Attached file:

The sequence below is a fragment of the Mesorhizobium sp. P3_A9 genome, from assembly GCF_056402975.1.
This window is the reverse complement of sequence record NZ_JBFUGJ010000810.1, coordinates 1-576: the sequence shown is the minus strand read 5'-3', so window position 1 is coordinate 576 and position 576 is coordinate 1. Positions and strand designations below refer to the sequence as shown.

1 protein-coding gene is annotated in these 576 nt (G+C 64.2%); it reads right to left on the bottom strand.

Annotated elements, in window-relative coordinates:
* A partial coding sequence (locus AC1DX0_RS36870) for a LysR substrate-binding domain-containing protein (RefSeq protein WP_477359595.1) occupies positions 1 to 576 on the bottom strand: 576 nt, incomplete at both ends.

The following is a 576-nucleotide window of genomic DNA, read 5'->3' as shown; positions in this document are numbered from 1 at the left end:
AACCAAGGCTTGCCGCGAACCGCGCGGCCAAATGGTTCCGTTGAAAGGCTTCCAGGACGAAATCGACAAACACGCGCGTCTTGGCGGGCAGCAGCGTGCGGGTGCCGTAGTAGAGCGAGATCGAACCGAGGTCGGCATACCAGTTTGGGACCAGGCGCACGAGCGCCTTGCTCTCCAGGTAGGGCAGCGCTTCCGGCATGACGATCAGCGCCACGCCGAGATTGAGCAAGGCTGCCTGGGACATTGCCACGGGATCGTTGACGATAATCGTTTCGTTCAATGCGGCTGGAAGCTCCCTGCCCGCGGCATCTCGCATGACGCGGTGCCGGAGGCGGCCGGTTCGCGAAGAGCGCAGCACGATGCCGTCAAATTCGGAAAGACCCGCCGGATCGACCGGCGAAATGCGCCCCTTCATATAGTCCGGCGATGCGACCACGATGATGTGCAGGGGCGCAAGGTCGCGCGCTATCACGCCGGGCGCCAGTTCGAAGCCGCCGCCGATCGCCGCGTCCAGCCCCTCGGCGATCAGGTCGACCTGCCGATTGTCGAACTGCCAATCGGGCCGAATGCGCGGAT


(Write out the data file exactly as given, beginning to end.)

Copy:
The sequence below is a fragment of the Mesorhizobium sp. P3_A9 genome, from assembly GCF_056402975.1.
This window is the reverse complement of sequence record NZ_JBFUGJ010000810.1, coordinates 1-576: the sequence shown is the minus strand read 5'-3', so window position 1 is coordinate 576 and position 576 is coordinate 1. Positions and strand designations below refer to the sequence as shown.

1 protein-coding gene is annotated in these 576 nt (G+C 64.2%); it reads right to left on the bottom strand.

Annotated elements, in window-relative coordinates:
* A partial coding sequence (locus AC1DX0_RS36870) for a LysR substrate-binding domain-containing protein (RefSeq protein WP_477359595.1) occupies positions 1 to 576 on the bottom strand: 576 nt, incomplete at both ends.

The following is a 576-nucleotide window of genomic DNA, read 5'->3' as shown; positions in this document are numbered from 1 at the left end:
AACCAAGGCTTGCCGCGAACCGCGCGGCCAAATGGTTCCGTTGAAAGGCTTCCAGGACGAAATCGACAAACACGCGCGTCTTGGCGGGCAGCAGCGTGCGGGTGCCGTAGTAGAGCGAGATCGAACCGAGGTCGGCATACCAGTTTGGGACCAGGCGCACGAGCGCCTTGCTCTCCAGGTAGGGCAGCGCTTCCGGCATGACGATCAGCGCCACGCCGAGATTGAGCAAGGCTGCCTGGGACATTGCCACGGGATCGTTGACGATAATCGTTTCGTTCAATGCGGCTGGAAGCTCCCTGCCCGCGGCATCTCGCATGACGCGGTGCCGGAGGCGGCCGGTTCGCGAAGAGCGCAGCACGATGCCGTCAAATTCGGAAAGACCCGCCGGATCGACCGGCGAAATGCGCCCCTTCATATAGTCCGGCGATGCGACCACGATGATGTGCAGGGGCGCAAGGTCGCGCGCTATCACGCCGGGCGCCAGTTCGAAGCCGCCGCCGATCGCCGCGTCCAGCCCCTCGGCGATCAGGTCGACCTGCCGATTGTCGAACTGCCAATCGGGCCGAATGCGCGGAT